Historic photo, Ca. 1800s, courtesy of Sandra Henderson Thurlow, Thurlow Archives.)
Historic photo, ca. 1850s, Martin County,  courtesy of Sandra Henderson Thurlow, Thurlow Archives.)

I come from a historic agricultural background, on both sides of my family, so I feel like I can criticize it.

My Thurlow great-great grandparents grew thistles in New York, and my Henderson great-grandparents, from a long farming line, settled in Madison, Florida. My grandfather, Russell Henderson, was a well-respected soli-scientist and taught in the Agriculture Department at the University of Florida, even getting a mural painted including him by citrus legend, Ben Hill Griffen…

I ate boiled peanuts while learning about different crops and cows during my summer vacations as a kid while visiting Gainesville.  I understand the connection and importance of agriculture to the success of both my family and to our country.

Gov Broward for which Broward County is named, led in draining the Everglades. (Public photo.)
Florida’s Gov Broward for which Broward County is named, led in leadership to “drain the Everglades,” for agriculture and development. (Public photo.)

Nonetheless, as a product of the Florida Indian River Lagoon region since 1965, I have chosen to focus my energies on “natural preservation.” This is often at odds with agriculture and development’s values.

Again, I respect agriculture; it feeds us….

I just think some aspects of the industry have gone “too far,” and are too coddled by our state, especially regarding the pollution and water resources destruction caused by their now “agribusiness giant-ness.”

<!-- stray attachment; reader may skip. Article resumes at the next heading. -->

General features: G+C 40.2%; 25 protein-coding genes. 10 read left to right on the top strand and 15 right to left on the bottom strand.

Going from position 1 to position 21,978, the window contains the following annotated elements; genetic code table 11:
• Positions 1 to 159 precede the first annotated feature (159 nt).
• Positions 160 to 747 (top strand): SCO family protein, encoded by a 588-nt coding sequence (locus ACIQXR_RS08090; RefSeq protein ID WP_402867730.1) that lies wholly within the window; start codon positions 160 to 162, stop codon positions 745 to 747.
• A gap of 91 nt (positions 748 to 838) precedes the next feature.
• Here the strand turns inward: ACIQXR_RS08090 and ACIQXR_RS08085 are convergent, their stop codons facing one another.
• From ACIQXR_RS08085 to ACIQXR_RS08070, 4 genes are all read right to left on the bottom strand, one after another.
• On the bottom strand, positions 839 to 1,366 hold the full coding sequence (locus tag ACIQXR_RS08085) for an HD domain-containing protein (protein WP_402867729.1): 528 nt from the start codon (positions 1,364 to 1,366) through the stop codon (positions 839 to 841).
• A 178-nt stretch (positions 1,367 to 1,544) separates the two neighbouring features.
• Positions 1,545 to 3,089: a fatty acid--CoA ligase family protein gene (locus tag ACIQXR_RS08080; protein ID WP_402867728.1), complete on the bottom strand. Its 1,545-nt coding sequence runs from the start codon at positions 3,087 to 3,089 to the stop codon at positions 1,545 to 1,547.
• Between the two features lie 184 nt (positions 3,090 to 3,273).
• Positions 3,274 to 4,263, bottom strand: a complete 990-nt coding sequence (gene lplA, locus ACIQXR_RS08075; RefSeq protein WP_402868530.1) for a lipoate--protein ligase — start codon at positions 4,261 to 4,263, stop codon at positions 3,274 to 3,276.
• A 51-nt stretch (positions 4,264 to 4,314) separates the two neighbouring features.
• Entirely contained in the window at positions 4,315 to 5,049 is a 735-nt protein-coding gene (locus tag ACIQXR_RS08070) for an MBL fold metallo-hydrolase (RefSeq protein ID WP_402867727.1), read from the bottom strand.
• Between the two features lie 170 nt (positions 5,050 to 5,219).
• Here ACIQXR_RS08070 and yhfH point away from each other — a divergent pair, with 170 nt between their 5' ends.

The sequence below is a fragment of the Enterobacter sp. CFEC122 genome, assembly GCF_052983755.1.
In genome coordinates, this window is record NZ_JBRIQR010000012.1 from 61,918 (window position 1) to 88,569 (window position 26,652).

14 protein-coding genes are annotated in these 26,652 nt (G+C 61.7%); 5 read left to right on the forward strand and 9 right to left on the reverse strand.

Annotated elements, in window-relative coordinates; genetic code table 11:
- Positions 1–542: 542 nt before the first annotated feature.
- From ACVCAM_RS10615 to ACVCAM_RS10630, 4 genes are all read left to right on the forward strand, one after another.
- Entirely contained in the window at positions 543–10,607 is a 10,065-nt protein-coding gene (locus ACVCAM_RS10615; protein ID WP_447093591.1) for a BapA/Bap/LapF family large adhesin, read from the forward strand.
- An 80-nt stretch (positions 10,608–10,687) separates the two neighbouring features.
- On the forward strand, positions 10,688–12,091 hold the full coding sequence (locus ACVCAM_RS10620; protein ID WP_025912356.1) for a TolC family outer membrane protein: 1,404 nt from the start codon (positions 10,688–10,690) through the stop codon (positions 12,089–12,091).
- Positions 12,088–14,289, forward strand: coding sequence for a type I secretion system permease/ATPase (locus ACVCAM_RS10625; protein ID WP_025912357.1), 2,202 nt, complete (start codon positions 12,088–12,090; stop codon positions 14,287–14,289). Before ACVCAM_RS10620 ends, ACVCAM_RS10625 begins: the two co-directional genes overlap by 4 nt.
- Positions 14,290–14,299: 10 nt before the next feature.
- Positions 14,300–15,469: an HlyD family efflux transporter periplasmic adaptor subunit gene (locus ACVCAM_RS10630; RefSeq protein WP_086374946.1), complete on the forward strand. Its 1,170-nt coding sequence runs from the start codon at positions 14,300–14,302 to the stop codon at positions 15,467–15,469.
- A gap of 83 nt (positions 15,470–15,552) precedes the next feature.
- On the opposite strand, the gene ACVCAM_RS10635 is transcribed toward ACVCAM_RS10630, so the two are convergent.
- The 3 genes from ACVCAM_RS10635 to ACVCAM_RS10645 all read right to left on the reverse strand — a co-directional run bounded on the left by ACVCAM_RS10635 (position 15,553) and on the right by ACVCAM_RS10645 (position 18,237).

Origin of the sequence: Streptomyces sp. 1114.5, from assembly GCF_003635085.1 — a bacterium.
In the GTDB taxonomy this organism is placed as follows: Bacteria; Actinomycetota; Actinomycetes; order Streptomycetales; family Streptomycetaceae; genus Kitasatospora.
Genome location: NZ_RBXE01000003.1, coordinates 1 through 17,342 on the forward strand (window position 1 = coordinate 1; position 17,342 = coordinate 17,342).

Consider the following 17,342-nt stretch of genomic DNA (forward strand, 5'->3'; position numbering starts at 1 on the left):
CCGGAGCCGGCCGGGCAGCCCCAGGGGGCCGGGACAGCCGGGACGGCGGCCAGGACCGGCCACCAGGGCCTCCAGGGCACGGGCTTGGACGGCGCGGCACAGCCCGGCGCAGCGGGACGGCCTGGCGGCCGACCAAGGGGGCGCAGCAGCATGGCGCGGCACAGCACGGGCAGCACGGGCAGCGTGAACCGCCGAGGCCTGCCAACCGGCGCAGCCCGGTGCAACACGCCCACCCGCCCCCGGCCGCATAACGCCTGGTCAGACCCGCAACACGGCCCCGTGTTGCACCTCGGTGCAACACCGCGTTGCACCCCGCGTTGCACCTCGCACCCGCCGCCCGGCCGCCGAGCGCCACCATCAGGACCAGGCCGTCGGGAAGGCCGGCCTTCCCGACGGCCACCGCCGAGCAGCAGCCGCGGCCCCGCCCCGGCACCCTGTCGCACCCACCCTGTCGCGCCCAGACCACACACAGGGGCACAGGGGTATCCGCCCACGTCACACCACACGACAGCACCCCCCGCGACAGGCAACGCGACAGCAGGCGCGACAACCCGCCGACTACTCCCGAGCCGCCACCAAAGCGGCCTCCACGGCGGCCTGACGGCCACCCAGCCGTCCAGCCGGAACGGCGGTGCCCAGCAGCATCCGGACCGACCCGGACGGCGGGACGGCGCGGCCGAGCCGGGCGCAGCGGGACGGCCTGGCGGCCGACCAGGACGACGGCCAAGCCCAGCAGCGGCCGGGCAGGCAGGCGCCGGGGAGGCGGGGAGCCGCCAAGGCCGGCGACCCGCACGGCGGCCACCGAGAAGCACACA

Although Agriculture is a “giant,” today the number one income for the state of Florida is tourism. (http://www.stateofflorida.com/Portal/DesktopDefault.aspx?tabid=95)

Nonetheless, agriculture has a stronghold on our state government beyond comprehension, beyond tourism, or “quality of life or quality for tourists.” Agriculture/sugar brags that agriculture “feeds the world,” not just the state. I guess this is good, but why should my state and local area be “raped and polluted” to feed the world?

Money…

Power…

Greed…

History…

No where is this more evident than the in Everglades Agricultural Area where the sugar industry “reigns king.” As of late, the sugar industry is not supporting the purchase of option lands that are FOR SALE. They have been able to convince the governor, and so far the state legislature, that is it unwise to purchase these option lands to start creating an EAA reservoir to store, clean and convey more water south to the Everglades to begin the journey of saving the Everglades as well as the St Lucie River/Indian River Lagoon and also the Caloosahatchee River. These estuaries and the people and businesses that live along them sufferer from the 1920 redirection of Lake Okeechobee’s waters east and west for the creation of the Everglades Agricultural Area or EAA.

Option Lands Map SFWMD River of Grass, Option 1 is 46,800 acres and shown in brown. (SFWMD map, 2010)
Option Lands Map SFWMD River of Grass, Option 1 is 46,800 acres and shown in brown. (SFWMD map, 2010.)

Honestly, I am not sure why sugar is so against this land purchase. Their land is for sale! Is because they are making money now and not going broke as they were in 2008 when the option lands deal was legally arranged? Or they do just want to hold out for more money on those lands in the future? In any case, they are doing everything they can NOT to allow the option land purchase to occur as part of the 2015 legislatures’ ability to use Amendment 1 monies while the “environmentalist” community begs….and lake O is getting higher every day.